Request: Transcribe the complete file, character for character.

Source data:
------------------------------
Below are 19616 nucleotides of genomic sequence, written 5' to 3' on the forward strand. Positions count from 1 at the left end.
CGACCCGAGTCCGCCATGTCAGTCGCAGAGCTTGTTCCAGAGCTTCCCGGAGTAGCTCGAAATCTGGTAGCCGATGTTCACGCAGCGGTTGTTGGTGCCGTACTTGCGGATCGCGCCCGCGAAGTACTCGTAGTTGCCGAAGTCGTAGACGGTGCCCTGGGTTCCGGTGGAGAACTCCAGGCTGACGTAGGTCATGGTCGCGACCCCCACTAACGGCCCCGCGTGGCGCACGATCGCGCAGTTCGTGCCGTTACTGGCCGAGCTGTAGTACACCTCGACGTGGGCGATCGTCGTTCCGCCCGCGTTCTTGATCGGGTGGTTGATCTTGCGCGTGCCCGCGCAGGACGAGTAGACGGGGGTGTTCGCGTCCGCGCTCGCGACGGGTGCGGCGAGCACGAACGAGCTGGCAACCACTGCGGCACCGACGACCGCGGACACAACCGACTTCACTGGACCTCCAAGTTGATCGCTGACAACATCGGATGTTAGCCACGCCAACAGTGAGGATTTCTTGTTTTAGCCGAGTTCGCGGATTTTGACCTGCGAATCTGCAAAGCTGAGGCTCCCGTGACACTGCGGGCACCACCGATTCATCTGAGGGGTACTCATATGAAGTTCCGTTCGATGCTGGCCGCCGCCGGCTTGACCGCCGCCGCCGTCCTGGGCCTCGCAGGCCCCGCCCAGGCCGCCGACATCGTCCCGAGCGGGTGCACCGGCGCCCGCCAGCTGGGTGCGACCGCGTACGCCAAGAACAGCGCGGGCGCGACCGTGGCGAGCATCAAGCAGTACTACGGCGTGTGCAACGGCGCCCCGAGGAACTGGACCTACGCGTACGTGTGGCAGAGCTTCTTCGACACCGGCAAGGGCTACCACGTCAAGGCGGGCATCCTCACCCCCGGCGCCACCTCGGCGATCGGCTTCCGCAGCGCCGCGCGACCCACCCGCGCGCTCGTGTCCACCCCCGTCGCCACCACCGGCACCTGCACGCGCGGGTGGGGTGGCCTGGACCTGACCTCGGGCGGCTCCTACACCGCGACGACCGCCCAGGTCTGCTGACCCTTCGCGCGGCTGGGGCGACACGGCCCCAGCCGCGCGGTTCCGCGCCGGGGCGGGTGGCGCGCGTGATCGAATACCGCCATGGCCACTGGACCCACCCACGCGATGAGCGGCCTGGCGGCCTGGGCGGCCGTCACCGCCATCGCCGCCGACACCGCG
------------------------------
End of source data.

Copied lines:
Below are 19616 nucleotides of genomic sequence, written 5' to 3' on the forward strand. Positions count from 1 at the left end.
CGACCCGAGTCCGCCATGTCAGTCGCAGAGCTTGTTCCAGAGCTTCCCGGAGTAGCTCGAAATCTGGTAGCCGATGTTCACGCAGCGGTTGTTGGTGCCGTACTTGCGGATCGCGCCCGCGAAGTACTCGTAGTTGCCGAAGTCGTAGACGGTGCCCTGGGTTCCGGTGGAGAACTCCAGGCTGACGTAGGTCATGGTCGCGACCCCCACTAACGGCCCCGCGTGGCGCACGATCGCGCAGTTCGTGCCGTTACTGGCCGAGCTGTAGTACACCTCGACGTGGGCGATCGTCGTTCCGCCCGCGTTCTTGATCGGGTGGTTGATCTTGCGCGTGCCCGCGCAGGACGAGTAGACGGGGGTGTTCGCGTCCGCGCTCGCGACGGGTGCGGCGAGCACGAACGAGCTGGCAACCACTGCGGCACCGACGACCGCGGACACAACCGACTTCACTGGACCTCCAAGTTGATCGCTGACAACATCGGATGTTAGCCACGCCAACAGTGAGGATTTCTTGTTTTAGCCGAGTTCGCGGATTTTGACCTGCGAATCTGCAAAGCTGAGGCTCCCGTGACACTGCGGGCACCACCGATTCATCTGAGGGGTACTCATATGAAGTTCCGTTCGATGCTGGCCGCCGCCGGCTTGACCGCCGCCGCCGTCCTGGGCCTCGCAGGCCCCGCCCAGGCCGCCGACATCGTCCCGAGCGGGTGCACCGGCGCCCGCCAGCTGGGTGCGACCGCGTACGCCAAGAACAGCGCGGGCGCGACCGTGGCGAGCATCAAGCAGTACTACGGCGTGTGCAACGGCGCCCCGAGGAACTGGACCTACGCGTACGTGTGGCAGAGCTTCTTCGACACCGGCAAGGGCTACCACGTCAAGGCGGGCATCCTCACCCCCGGCGCCACCTCGGCGATCGGCTTCCGCAGCGCCGCGCGACCCACCCGCGCGCTCGTGTCCACCCCCGTCGCCACCACCGGCACCTGCACGCGCGGGTGGGGTGGCCTGGACCTGACCTCGGGCGGCTCCTACACCGCGACGACCGCCCAGGTCTGCTGACCCTTCGCGCGGCTGGGGCGACACGGCCCCAGCCGCGCGGTTCCGCGCCGGGGCGGGTGGCGCGCGTGATCGAATACCGCCATGGCCACTGGACCCACCCACGCGATGAGCGGCCTGGCGGCCTGGGCGGCCGTCACCGCCATCGCCGCCGACACCGCG